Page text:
A new report has compelled one of the leading advocates for Alzheimer’s research in the U.S. Senate to renew a call on the federal government to significantly boost research funding for the disease, or face a near quadrupling of treatment costs over the coming decades.
In a statement released Friday, Sen. Susan Collins (R-ME) called on the government to increase its Alzheimer’s research funding to $2 billion in fiscal 2016, a figure supported by the Alzheimer’s Advisory Council and proposed in a new report. The chair of the Senate Special Committee on Aging and co-chairs the Congressional Alzheimer’s Task Force, Collins said the amount is needed to meet an established goal of treating and preventing the disease over the next 10 years.
Her remarks came shortly after the release of a new report from the Alzheimer’s Association, “Changing the Trajectory of Alzheimer’s Disease: How a Treatment by 2025 Saves Lives and Dollars.”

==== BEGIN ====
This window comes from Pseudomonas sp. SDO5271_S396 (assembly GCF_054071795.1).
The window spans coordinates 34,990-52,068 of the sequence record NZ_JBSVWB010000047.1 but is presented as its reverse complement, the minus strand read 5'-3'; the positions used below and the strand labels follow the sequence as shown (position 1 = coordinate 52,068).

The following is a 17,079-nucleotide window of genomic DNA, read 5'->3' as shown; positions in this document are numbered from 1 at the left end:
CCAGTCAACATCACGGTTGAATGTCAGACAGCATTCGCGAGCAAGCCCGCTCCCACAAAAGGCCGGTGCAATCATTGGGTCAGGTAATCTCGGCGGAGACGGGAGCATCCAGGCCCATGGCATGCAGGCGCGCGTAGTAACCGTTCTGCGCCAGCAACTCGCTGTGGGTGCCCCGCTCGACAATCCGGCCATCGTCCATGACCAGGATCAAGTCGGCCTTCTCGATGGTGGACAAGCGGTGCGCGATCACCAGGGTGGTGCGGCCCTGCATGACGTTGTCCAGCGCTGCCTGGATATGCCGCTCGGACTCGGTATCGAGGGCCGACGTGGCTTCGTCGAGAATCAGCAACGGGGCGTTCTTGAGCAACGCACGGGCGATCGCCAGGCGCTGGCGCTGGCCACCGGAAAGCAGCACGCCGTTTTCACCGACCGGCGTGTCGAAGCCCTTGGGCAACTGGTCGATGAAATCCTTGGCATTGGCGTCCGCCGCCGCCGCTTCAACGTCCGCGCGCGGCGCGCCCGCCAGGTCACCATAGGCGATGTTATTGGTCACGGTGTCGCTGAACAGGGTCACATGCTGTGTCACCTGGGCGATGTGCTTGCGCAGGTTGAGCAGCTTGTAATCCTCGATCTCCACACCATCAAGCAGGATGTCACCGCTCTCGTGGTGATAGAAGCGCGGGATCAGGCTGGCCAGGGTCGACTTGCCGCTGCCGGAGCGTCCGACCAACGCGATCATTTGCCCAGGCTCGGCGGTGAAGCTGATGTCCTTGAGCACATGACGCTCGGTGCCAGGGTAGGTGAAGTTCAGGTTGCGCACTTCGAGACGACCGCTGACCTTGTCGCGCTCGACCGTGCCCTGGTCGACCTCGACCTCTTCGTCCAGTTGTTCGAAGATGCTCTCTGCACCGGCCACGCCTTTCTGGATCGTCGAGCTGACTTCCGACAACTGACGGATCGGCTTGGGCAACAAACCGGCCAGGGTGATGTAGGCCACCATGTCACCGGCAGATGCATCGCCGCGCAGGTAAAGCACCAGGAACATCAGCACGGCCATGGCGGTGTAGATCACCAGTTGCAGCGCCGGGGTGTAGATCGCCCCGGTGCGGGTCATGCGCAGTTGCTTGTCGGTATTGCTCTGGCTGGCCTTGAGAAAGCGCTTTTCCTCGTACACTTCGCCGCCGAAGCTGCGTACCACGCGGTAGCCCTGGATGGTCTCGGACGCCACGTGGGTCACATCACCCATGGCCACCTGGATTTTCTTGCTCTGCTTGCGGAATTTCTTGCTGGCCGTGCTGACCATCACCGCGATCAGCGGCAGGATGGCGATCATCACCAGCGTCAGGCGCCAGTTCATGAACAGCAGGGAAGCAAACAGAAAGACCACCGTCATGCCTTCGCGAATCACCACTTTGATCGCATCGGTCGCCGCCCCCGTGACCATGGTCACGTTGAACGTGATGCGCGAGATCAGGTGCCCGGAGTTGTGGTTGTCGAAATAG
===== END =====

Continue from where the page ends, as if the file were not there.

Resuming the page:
Collins said she believes the government would recoup its investment within three years of a treatment becoming available.
According to the report, care for Alzheimer’s and other forms of dementia will cost $226 billion this year alone and could skyrocket to $1.1 trillion by 2050 if a cure isn’t found. Medicare and Medicaid currently pay about 68% of the costs.
“Alzheimer’s is a devastating disease that takes a tremendous personal and economic toll on both the individual and family,” Collins said in her Feb. 6 statement. “This new report on the national trajectory of the disease offers a very troubling, yet not surprising, assessment that underscores why it is so critical for our nation to invest more federal dollars to finding better treatments, and ultimately a cure for Alzheimer’s and other forms of dementia.”
Collins and Sen. Amy Klobuchar (D-MN) have authored a bipartisan resolution declaring that the goal of preventing and effectively treating Alzheimer’s by 2025 to be an “urgent national priority.”